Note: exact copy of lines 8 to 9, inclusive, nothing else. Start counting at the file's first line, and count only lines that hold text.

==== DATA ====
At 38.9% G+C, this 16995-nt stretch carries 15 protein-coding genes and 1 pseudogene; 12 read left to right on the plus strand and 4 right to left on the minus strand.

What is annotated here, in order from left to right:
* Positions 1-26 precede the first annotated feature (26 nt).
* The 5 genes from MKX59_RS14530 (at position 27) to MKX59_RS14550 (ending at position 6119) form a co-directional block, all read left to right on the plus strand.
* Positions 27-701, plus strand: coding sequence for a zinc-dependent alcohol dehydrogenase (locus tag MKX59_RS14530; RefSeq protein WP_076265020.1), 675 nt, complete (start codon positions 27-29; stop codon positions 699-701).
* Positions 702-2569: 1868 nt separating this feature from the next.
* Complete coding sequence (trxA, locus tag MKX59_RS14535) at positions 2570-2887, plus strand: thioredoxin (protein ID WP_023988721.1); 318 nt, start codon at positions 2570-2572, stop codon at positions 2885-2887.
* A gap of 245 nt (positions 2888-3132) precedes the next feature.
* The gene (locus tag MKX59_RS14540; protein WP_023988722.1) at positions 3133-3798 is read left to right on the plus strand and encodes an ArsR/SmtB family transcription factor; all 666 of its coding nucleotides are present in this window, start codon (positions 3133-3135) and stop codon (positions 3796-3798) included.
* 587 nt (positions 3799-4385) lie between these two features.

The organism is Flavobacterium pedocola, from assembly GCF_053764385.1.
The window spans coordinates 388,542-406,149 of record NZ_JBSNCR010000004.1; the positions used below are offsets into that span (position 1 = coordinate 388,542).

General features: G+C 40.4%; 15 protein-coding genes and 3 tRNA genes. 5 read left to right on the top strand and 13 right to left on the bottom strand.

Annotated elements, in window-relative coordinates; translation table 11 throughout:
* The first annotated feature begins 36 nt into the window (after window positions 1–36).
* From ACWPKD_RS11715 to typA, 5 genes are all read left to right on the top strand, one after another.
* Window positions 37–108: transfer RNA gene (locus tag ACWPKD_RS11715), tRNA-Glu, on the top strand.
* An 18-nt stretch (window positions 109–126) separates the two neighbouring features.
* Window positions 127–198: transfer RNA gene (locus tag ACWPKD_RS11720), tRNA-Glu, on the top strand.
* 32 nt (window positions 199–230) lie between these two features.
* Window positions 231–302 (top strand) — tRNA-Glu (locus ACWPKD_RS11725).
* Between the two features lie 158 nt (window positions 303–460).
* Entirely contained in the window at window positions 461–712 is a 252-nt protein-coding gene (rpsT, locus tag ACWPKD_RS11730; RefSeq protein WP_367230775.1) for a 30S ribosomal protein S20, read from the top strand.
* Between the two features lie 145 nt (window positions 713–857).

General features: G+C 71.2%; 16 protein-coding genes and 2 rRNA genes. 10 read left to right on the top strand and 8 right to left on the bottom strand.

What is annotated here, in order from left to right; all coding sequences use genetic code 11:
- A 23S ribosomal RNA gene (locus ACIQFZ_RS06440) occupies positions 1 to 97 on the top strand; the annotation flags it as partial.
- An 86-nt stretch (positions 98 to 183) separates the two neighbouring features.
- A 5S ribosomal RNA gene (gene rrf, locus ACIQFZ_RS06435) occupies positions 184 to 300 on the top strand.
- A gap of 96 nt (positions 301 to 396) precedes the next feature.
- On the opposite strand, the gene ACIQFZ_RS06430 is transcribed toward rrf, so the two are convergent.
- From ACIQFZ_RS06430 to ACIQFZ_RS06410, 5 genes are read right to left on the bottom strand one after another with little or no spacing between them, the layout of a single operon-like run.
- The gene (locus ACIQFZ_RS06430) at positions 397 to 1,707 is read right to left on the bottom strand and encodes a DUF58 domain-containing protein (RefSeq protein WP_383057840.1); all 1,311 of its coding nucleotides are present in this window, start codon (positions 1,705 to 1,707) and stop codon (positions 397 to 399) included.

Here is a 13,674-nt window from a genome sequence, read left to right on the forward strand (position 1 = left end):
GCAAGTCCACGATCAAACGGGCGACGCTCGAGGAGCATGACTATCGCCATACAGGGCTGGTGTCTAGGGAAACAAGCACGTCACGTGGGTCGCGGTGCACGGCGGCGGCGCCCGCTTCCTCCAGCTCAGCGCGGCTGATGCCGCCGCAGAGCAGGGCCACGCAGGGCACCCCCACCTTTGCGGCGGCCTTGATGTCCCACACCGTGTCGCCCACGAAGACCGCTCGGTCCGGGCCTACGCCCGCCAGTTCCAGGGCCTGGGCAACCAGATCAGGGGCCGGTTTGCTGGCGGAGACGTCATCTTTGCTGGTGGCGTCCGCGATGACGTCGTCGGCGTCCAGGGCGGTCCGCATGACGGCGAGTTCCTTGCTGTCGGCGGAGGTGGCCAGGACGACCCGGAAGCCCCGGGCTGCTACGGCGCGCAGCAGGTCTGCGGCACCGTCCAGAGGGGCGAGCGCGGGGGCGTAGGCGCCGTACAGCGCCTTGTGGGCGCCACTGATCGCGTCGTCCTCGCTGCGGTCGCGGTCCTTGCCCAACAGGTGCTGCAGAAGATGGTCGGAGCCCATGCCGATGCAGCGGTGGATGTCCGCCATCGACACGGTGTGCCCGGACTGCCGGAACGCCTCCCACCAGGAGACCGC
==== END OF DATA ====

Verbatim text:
* A gap of 245 nt (positions 2888-3132) precedes the next feature.
* The gene (locus tag MKX59_RS14540; protein WP_023988722.1) at positions 3133-3798 is read left to right on the plus strand and encodes an ArsR/SmtB family transcription factor; all 666 of its coding nucleotides are present in this window, start codon (positions 3133-3135) and stop codon (positions 3796-3798) included.